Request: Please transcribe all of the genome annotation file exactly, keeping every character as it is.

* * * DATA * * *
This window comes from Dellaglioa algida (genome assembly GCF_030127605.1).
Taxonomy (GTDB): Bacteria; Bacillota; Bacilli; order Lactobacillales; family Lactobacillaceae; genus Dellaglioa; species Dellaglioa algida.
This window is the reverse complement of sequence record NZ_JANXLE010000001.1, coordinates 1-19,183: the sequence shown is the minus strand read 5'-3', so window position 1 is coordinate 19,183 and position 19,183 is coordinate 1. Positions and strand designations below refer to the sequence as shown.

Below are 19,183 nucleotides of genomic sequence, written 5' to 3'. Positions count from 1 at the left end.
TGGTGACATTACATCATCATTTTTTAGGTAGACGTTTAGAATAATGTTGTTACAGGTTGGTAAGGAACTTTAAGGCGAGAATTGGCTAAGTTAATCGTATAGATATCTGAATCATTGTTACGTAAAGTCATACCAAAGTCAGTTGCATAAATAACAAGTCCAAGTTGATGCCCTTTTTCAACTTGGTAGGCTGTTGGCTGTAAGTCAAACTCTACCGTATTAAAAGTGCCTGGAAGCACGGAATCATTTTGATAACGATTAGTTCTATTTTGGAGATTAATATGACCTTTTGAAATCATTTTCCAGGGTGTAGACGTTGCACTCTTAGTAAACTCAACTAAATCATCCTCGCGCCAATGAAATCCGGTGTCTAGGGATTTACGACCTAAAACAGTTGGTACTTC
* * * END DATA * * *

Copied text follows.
This window comes from Dellaglioa algida (genome assembly GCF_030127605.1).
Taxonomy (GTDB): Bacteria; Bacillota; Bacilli; order Lactobacillales; family Lactobacillaceae; genus Dellaglioa; species Dellaglioa algida.
This window is the reverse complement of sequence record NZ_JANXLE010000001.1, coordinates 1-19,183: the sequence shown is the minus strand read 5'-3', so window position 1 is coordinate 19,183 and position 19,183 is coordinate 1. Positions and strand designations below refer to the sequence as shown.

Below are 19,183 nucleotides of genomic sequence, written 5' to 3'. Positions count from 1 at the left end.
TGGTGACATTACATCATCATTTTTTAGGTAGACGTTTAGAATAATGTTGTTACAGGTTGGTAAGGAACTTTAAGGCGAGAATTGGCTAAGTTAATCGTATAGATATCTGAATCATTGTTACGTAAAGTCATACCAAAGTCAGTTGCATAAATAACAAGTCCAAGTTGATGCCCTTTTTCAACTTGGTAGGCTGTTGGCTGTAAGTCAAACTCTACCGTATTAAAAGTGCCTGGAAGCACGGAATCATTTTGATAACGATTAGTTCTATTTTGGAGATTAATATGACCTTTTGAAATCATTTTCCAGGGTGTAGACGTTGCACTCTTAGTAAACTCAACTAAATCATCCTCGCGCCAATGAAATCCGGTGTCTAGGGATTTACGACCTAAAACAGTTGGTACTTC